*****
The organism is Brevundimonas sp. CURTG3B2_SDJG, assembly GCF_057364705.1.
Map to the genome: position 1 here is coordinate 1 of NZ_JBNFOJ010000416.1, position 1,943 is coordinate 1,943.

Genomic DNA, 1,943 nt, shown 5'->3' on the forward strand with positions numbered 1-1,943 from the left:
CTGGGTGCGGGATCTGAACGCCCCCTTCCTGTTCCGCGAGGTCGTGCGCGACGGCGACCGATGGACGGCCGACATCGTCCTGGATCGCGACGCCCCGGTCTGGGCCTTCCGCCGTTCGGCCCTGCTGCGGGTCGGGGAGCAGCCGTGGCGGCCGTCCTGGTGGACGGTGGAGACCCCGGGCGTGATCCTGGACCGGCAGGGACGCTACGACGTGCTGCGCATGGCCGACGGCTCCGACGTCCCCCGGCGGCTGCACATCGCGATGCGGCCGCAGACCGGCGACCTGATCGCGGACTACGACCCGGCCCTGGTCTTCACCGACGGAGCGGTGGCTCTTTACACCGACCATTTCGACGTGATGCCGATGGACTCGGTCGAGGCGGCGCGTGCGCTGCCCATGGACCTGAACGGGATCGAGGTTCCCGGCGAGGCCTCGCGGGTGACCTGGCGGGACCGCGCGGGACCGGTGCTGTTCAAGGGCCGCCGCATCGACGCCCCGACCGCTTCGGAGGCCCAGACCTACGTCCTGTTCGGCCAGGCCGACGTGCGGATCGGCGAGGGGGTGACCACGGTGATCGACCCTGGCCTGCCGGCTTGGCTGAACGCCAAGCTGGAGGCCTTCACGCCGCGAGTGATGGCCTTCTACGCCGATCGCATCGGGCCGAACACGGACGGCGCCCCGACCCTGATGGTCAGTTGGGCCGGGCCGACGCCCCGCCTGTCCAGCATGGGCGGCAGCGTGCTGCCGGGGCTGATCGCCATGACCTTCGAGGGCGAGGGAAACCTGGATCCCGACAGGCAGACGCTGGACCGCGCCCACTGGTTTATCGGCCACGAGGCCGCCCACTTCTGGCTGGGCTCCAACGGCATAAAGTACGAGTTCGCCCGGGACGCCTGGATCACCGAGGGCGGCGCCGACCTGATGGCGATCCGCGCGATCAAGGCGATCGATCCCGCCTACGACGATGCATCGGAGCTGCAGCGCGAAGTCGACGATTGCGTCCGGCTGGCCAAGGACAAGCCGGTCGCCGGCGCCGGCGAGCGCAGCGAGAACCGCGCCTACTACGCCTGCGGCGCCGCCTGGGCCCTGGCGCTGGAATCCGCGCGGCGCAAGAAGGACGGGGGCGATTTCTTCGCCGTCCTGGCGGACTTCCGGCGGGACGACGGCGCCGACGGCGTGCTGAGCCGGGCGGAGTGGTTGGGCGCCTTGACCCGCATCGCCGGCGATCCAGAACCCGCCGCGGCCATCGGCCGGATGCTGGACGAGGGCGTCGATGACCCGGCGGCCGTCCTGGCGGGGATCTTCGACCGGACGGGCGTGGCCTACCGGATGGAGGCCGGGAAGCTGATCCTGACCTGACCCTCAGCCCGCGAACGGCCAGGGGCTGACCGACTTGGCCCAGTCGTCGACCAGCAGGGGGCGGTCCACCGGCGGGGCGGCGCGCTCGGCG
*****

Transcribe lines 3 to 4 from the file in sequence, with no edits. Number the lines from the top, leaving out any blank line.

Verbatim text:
Genomic DNA, 1,943 nt, shown 5'->3' on the forward strand with positions numbered 1-1,943 from the left:
CTGGGTGCGGGATCTGAACGCCCCCTTCCTGTTCCGCGAGGTCGTGCGCGACGGCGACCGATGGACGGCCGACATCGTCCTGGATCGCGACGCCCCGGTCTGGGCCTTCCGCCGTTCGGCCCTGCTGCGGGTCGGGGAGCAGCCGTGGCGGCCGTCCTGGTGGACGGTGGAGACCCCGGGCGTGATCCTGGACCGGCAGGGACGCTACGACGTGCTGCGCATGGCCGACGGCTCCGACGTCCCCCGGCGGCTGCACATCGCGATGCGGCCGCAGACCGGCGACCTGATCGCGGACTACGACCCGGCCCTGGTCTTCACCGACGGAGCGGTGGCTCTTTACACCGACCATTTCGACGTGATGCCGATGGACTCGGTCGAGGCGGCGCGTGCGCTGCCCATGGACCTGAACGGGATCGAGGTTCCCGGCGAGGCCTCGCGGGTGACCTGGCGGGACCGCGCGGGACCGGTGCTGTTCAAGGGCCGCCGCATCGACGCCCCGACCGCTTCGGAGGCCCAGACCTACGTCCTGTTCGGCCAGGCCGACGTGCGGATCGGCGAGGGGGTGACCACGGTGATCGACCCTGGCCTGCCGGCTTGGCTGAACGCCAAGCTGGAGGCCTTCACGCCGCGAGTGATGGCCTTCTACGCCGATCGCATCGGGCCGAACACGGACGGCGCCCCGACCCTGATGGTCAGTTGGGCCGGGCCGACGCCCCGCCTGTCCAGCATGGGCGGCAGCGTGCTGCCGGGGCTGATCGCCATGACCTTCGAGGGCGAGGGAAACCTGGATCCCGACAGGCAGACGCTGGACCGCGCCCACTGGTTTATCGGCCACGAGGCCGCCCACTTCTGGCTGGGCTCCAACGGCATAAAGTACGAGTTCGCCCGGGACGCCTGGATCACCGAGGGCGGCGCCGACCTGATGGCGATCCGCGCGATCAAGGCGATCGATCCCGCCTACGACGATGCATCGGAGCTGCAGCGCGAAGTCGACGATTGCGTCCGGCTGGCCAAGGACAAGCCGGTCGCCGGCGCCGGCGAGCGCAGCGAGAACCGCGCCTACTACGCCTGCGGCGCCGCCTGGGCCCTGGCGCTGGAATCCGCGCGGCGCAAGAAGGACGGGGGCGATTTCTTCGCCGTCCTGGCGGACTTCCGGCGGGACGACGGCGCCGACGGCGTGCTGAGCCGGGCGGAGTGGTTGGGCGCCTTGACCCGCATCGCCGGCGATCCAGAACCCGCCGCGGCCATCGGCCGGATGCTGGACGAGGGCGTCGATGACCCGGCGGCCGTCCTGGCGGGGATCTTCGACCGGACGGGCGTGGCCTACCGGATGGAGGCCGGGAAGCTGATCCTGACCTGACCCTCAGCCCGCGAACGGCCAGGGGCTGACCGACTTGGCCCAGTCGTCGACCAGCAGGGGGCGGTCCACCGGCGGGGCGGCGCGCTCGGCG